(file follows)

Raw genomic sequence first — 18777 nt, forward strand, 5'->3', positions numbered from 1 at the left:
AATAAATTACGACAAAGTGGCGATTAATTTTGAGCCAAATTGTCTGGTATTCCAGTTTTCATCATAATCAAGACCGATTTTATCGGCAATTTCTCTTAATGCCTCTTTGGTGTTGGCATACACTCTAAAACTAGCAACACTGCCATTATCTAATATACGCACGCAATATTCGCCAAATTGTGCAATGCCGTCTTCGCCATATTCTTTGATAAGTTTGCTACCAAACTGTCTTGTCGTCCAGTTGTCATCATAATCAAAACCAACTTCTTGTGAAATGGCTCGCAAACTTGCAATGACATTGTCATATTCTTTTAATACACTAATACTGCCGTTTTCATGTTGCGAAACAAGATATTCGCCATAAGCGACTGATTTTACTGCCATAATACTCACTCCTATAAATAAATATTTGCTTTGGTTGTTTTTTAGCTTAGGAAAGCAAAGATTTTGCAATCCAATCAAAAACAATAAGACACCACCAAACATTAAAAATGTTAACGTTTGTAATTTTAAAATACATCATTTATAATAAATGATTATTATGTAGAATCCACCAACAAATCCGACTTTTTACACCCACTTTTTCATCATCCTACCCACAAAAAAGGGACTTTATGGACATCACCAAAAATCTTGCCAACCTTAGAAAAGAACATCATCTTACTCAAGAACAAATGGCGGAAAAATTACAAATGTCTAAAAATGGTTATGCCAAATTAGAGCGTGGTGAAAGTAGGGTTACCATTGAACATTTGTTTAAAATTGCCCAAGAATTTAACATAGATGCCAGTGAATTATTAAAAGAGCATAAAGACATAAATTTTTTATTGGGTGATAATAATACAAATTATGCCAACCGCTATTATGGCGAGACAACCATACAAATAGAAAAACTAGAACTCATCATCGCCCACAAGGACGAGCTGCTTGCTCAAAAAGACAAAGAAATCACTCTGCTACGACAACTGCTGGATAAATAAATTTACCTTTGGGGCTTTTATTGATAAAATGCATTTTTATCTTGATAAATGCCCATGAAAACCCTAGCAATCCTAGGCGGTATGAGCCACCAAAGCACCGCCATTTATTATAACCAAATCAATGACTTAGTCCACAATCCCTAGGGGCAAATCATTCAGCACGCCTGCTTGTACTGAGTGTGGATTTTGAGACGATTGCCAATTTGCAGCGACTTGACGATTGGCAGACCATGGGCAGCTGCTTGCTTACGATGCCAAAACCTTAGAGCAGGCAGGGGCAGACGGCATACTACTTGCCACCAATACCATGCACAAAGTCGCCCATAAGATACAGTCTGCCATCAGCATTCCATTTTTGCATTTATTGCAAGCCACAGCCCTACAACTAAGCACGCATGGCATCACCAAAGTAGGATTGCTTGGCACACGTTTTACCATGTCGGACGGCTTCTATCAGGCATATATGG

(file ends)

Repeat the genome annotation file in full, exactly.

Raw genomic sequence first — 18777 nt, forward strand, 5'->3', positions numbered from 1 at the left:
AATAAATTACGACAAAGTGGCGATTAATTTTGAGCCAAATTGTCTGGTATTCCAGTTTTCATCATAATCAAGACCGATTTTATCGGCAATTTCTCTTAATGCCTCTTTGGTGTTGGCATACACTCTAAAACTAGCAACACTGCCATTATCTAATATACGCACGCAATATTCGCCAAATTGTGCAATGCCGTCTTCGCCATATTCTTTGATAAGTTTGCTACCAAACTGTCTTGTCGTCCAGTTGTCATCATAATCAAAACCAACTTCTTGTGAAATGGCTCGCAAACTTGCAATGACATTGTCATATTCTTTTAATACACTAATACTGCCGTTTTCATGTTGCGAAACAAGATATTCGCCATAAGCGACTGATTTTACTGCCATAATACTCACTCCTATAAATAAATATTTGCTTTGGTTGTTTTTTAGCTTAGGAAAGCAAAGATTTTGCAATCCAATCAAAAACAATAAGACACCACCAAACATTAAAAATGTTAACGTTTGTAATTTTAAAATACATCATTTATAATAAATGATTATTATGTAGAATCCACCAACAAATCCGACTTTTTACACCCACTTTTTCATCATCCTACCCACAAAAAAGGGACTTTATGGACATCACCAAAAATCTTGCCAACCTTAGAAAAGAACATCATCTTACTCAAGAACAAATGGCGGAAAAATTACAAATGTCTAAAAATGGTTATGCCAAATTAGAGCGTGGTGAAAGTAGGGTTACCATTGAACATTTGTTTAAAATTGCCCAAGAATTTAACATAGATGCCAGTGAATTATTAAAAGAGCATAAAGACATAAATTTTTTATTGGGTGATAATAATACAAATTATGCCAACCGCTATTATGGCGAGACAACCATACAAATAGAAAAACTAGAACTCATCATCGCCCACAAGGACGAGCTGCTTGCTCAAAAAGACAAAGAAATCACTCTGCTACGACAACTGCTGGATAAATAAATTTACCTTTGGGGCTTTTATTGATAAAATGCATTTTTATCTTGATAAATGCCCATGAAAACCCTAGCAATCCTAGGCGGTATGAGCCACCAAAGCACCGCCATTTATTATAACCAAATCAATGACTTAGTCCACAATCCCTAGGGGCAAATCATTCAGCACGCCTGCTTGTACTGAGTGTGGATTTTGAGACGATTGCCAATTTGCAGCGACTTGACGATTGGCAGACCATGGGCAGCTGCTTGCTTACGATGCCAAAACCTTAGAGCAGGCAGGGGCAGACGGCATACTACTTGCCACCAATACCATGCACAAAGTCGCCCATAAGATACAGTCTGCCATCAGCATTCCATTTTTGCATTTATTGCAAGCCACAGCCCTACAACTAAGCACGCATGGCATCACCAAAGTAGGATTGCTTGGCACACGTTTTACCATGTCGGACGGCTTCTATCAGGCATATATGG